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DEMOCRACY: TV, violence, Spain
Linda Nyquist wrongly thinks she is a voice crying in the wilderness. Speaking of a TV network which will remained unnamed, she says
"Each time I watch it, I become furious. TV could be such an educational tool, and we could learn in a truly painless manner (i.e., being entertained at the same time). Instead of using this tremendous power to help educate, and thus improve, so many lives, the programming is shocking in its stupidity."
Linda, you are just a soprano in a large choir in which I sing bass. TV loves violence and action. Even the History Channel prefers violence to a thoughtful analysis of history. TV reduces our democracy to a silly show in which the audience waves balloons and hollers while listening to mindless soundbites. My advice is: Vote for the party with the least balloons.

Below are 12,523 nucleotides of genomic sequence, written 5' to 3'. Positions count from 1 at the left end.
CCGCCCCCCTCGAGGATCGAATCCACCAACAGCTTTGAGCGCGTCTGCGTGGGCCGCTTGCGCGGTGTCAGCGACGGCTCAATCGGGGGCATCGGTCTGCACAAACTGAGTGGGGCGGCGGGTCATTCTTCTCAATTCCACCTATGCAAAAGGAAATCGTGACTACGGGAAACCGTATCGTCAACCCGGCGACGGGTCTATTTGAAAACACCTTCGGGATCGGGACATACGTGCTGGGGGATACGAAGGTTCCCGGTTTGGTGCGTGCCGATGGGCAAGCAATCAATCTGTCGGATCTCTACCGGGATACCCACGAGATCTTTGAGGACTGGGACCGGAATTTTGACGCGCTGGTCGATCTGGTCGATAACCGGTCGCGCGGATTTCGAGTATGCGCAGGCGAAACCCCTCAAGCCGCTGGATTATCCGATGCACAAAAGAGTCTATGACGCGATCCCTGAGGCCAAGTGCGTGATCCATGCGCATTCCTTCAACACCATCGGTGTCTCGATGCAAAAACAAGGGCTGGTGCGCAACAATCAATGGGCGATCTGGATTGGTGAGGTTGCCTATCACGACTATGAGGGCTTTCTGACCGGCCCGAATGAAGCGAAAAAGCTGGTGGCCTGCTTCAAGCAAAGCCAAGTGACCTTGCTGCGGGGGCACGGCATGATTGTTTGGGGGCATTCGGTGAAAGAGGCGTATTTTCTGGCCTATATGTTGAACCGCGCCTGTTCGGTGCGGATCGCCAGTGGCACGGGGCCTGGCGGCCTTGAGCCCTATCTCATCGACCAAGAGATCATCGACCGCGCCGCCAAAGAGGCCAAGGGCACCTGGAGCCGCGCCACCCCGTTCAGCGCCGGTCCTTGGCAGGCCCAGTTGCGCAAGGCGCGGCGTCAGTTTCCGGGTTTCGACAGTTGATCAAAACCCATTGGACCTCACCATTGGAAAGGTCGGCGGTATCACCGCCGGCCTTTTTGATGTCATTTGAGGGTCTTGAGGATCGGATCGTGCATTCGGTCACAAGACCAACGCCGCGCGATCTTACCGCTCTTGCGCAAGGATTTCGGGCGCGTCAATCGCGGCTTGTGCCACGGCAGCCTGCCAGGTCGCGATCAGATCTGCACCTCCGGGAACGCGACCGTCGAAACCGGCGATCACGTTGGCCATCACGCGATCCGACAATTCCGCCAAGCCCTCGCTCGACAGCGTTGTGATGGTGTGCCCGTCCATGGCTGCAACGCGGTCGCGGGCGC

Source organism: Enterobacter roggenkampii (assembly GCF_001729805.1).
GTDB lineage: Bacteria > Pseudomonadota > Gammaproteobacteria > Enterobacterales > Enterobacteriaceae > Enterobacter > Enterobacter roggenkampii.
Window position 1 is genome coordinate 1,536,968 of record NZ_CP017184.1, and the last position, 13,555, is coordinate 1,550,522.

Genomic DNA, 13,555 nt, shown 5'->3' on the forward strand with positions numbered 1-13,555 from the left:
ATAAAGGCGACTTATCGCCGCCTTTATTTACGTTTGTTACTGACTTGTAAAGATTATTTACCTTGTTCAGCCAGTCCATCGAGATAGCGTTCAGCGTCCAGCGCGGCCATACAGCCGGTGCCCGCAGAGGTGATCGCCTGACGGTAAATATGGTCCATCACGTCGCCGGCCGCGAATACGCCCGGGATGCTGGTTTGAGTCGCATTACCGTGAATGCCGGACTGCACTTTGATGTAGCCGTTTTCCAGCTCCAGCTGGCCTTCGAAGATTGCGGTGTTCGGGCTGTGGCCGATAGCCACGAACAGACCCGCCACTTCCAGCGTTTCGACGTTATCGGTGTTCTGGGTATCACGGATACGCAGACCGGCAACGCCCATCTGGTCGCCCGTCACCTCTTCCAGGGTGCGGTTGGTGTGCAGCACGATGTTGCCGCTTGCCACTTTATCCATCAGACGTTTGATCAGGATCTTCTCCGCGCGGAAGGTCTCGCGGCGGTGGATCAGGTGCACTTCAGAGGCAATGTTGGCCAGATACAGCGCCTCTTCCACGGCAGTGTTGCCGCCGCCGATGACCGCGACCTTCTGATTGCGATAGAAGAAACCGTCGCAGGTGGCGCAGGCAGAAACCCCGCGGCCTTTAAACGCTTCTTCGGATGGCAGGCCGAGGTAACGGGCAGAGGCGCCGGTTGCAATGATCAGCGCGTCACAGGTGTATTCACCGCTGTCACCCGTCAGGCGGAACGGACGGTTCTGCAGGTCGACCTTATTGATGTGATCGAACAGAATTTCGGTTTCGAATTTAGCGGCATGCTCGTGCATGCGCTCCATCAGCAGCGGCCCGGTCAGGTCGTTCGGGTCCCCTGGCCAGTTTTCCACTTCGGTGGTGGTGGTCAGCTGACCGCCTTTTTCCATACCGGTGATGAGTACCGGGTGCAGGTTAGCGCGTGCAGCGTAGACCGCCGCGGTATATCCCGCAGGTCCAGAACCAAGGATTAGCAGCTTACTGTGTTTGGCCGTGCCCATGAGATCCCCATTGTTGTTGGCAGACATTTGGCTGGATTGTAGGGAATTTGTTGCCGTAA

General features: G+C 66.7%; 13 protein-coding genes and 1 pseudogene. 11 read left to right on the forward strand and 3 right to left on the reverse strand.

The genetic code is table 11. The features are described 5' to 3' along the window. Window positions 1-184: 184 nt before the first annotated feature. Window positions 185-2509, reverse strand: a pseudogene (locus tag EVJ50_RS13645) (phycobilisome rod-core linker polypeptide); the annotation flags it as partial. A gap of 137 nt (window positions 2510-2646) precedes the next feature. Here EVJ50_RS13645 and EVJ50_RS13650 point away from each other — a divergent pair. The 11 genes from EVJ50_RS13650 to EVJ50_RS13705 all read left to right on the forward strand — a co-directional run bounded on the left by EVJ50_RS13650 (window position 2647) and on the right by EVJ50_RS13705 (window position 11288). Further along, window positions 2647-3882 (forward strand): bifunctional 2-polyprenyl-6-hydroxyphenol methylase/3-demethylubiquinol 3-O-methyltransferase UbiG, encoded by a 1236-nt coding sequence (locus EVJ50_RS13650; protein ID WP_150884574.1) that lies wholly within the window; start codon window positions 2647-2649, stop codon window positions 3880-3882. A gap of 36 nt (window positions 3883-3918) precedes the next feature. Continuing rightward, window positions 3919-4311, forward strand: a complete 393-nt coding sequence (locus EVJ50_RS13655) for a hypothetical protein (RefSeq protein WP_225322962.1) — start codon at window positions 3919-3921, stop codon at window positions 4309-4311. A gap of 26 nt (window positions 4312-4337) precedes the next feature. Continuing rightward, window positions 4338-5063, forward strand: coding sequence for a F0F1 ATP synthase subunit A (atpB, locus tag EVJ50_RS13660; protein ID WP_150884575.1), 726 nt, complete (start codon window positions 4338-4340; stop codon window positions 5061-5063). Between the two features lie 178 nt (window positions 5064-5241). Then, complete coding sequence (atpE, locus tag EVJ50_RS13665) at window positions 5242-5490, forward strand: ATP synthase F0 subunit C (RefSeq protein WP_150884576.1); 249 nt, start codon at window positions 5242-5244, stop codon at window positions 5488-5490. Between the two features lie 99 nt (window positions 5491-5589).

Believe it or not, Spain is giving a better demonstration of democracy than the United States. As is normal, speakers at the 35th congress of the Socialist Party listened to dignified, thoughtful speeches before electing a new Secretary General, Josť Luis Arroyo Zapatero. He responded with promises to engage in substantive discussions, not in personal attacks on the government.
Admittedly, Spanish democracy is very fragile and on its best behavior.It is threatened by ETA violence, which seems to want to provoke a Franco-style confrontation. ETA's daily killings of innocent people again cast doubt on the optimism of the account of "the shape of things to come" as described in the World Press Review. The University of London has just held the first international conference on "The Cultures of Killing." History professor Joanna Bourke of the University of London and author of† An Intimate History of Killing (Basic Books) describes the pleasure man can derive from killing.† There is a lot of historical evidence supporting the Christian doctrine of original sin, less for "We the people, etc...", which overlooks it. The Bible says that only the Sin Against the Holy Ghost will not be forgiven. Theologians have long wondered about this. I used to tell my students that it was turning papers in without proofreading them. Now I think it refers to most of commercial TV.
Ronald Hilton - 7/23/00